Health departments and clinics are starting to fill up again as parents are lining their kids up to get back-to-school vaccinations. Schools and day-cares require students to get a couple of different vaccinations, but parents are still weighing the risks
Lindsey Schurhammer, along with her sister, was at the health department Monday for vaccinations.
"I had to get 2 shots and it wasn't bad. I think they're good, they help protecting you from diseases," said Schurhammer.
What is commonly required at schools and day cares are vaccinations for TDAP, pertussis, polio, hepatitis B, MMR, and Varicella.
Having a child vaccinated for so many diseases can be daunting for parents.
"Any parent is going to be concerned but I know that it's a safeguard and that it should be done," said Brook Biddle, father of a 3 year old girl.
More vaccines means more diseases are being prevented against, but vaccines aren't fool proof. Outbreaks of rare diseases have been showing up more frequently the past couple years. Before last year cases of whooping cough were rare, but we are starting to see it again with the current outbreak.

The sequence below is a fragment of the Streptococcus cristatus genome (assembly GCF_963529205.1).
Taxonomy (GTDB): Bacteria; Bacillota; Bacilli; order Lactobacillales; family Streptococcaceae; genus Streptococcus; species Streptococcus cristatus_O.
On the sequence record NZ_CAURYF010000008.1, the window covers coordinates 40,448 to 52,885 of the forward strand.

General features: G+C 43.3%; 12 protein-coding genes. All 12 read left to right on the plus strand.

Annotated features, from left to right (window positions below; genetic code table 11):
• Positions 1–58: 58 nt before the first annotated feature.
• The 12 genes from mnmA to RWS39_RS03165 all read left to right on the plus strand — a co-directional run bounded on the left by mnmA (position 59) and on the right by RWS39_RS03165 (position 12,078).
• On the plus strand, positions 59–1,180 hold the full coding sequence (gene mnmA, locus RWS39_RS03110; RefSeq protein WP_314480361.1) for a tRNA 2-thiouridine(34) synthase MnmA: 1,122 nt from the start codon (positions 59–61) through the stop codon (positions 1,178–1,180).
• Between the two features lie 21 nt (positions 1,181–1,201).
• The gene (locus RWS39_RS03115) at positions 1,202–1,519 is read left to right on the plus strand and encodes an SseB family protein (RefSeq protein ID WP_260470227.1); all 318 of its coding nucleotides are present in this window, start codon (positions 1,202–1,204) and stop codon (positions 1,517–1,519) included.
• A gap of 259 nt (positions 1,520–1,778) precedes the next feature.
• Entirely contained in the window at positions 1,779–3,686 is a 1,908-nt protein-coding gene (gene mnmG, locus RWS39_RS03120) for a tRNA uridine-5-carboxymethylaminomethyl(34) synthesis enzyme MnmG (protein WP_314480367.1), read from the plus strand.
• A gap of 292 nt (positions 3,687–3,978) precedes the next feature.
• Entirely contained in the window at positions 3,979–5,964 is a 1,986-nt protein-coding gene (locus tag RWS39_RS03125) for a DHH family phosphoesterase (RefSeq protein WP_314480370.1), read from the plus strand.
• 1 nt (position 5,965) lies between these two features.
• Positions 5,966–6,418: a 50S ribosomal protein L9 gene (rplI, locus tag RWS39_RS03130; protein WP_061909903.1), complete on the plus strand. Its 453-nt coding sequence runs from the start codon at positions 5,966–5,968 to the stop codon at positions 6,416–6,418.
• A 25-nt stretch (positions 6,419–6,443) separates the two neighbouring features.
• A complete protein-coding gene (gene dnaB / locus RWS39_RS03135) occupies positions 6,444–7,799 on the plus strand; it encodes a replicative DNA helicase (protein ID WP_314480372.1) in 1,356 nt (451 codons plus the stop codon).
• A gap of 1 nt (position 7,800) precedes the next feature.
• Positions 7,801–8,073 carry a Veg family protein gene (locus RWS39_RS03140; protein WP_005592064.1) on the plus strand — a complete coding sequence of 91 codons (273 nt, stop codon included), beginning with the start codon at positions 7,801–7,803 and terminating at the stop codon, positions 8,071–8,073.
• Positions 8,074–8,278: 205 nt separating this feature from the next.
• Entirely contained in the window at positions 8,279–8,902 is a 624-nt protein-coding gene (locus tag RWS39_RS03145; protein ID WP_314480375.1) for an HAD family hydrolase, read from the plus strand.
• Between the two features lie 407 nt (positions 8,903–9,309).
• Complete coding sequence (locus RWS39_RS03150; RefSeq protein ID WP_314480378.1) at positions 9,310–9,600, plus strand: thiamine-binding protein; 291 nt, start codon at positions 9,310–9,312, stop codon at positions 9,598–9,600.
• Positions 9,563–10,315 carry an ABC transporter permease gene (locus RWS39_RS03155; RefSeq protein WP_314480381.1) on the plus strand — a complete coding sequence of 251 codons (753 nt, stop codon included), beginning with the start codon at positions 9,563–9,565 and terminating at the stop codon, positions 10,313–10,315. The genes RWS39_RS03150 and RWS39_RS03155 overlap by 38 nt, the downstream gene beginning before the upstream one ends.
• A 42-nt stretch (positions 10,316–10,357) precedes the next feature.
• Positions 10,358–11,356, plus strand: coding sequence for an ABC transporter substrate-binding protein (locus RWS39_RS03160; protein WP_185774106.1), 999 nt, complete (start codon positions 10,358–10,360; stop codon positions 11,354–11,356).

"We have had over 3 thousand cases to the health department that local health departments are investigating. Wisconsin has the 2nd highest number of cases in the country right now," said public health nurse Christine Berth.
Doctors recommend getting more vaccinations than the current requirement.
"I would recommend teens getting an influenza vaccine and both males and females getting a HPV vaccine," said Berth.
School is starting soon; Berth says parents should think about scheduling the vaccinations appointments now.